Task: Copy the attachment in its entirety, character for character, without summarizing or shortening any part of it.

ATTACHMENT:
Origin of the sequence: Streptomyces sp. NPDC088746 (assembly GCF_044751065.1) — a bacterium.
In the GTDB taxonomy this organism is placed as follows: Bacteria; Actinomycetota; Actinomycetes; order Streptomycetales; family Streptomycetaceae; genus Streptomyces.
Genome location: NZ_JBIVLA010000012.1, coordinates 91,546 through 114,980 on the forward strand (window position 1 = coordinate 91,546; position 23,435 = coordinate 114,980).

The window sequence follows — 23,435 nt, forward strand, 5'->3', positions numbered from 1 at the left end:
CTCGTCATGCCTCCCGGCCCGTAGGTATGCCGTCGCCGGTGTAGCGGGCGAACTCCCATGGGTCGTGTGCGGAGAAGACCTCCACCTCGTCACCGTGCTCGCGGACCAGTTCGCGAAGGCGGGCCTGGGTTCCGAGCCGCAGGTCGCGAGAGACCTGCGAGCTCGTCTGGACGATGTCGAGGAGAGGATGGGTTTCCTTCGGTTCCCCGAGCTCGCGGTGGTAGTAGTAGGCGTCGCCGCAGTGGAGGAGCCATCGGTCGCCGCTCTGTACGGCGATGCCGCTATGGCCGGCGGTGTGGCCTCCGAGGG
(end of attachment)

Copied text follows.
Origin of the sequence: Streptomyces sp. NPDC088746 (assembly GCF_044751065.1) — a bacterium.
In the GTDB taxonomy this organism is placed as follows: Bacteria; Actinomycetota; Actinomycetes; order Streptomycetales; family Streptomycetaceae; genus Streptomyces.
Genome location: NZ_JBIVLA010000012.1, coordinates 91,546 through 114,980 on the forward strand (window position 1 = coordinate 91,546; position 23,435 = coordinate 114,980).

The window sequence follows — 23,435 nt, forward strand, 5'->3', positions numbered from 1 at the left end:
CTCGTCATGCCTCCCGGCCCGTAGGTATGCCGTCGCCGGTGTAGCGGGCGAACTCCCATGGGTCGTGTGCGGAGAAGACCTCCACCTCGTCACCGTGCTCGCGGACCAGTTCGCGAAGGCGGGCCTGGGTTCCGAGCCGCAGGTCGCGAGAGACCTGCGAGCTCGTCTGGACGATGTCGAGGAGAGGATGGGTTTCCTTCGGTTCCCCGAGCTCGCGGTGGTAGTAGTAGGCGTCGCCGCAGTGGAGGAGCCATCGGTCGCCGCTCTGTACGGCGATGCCGCTATGGCCGGCGGTGTGGCCTCCGAGGG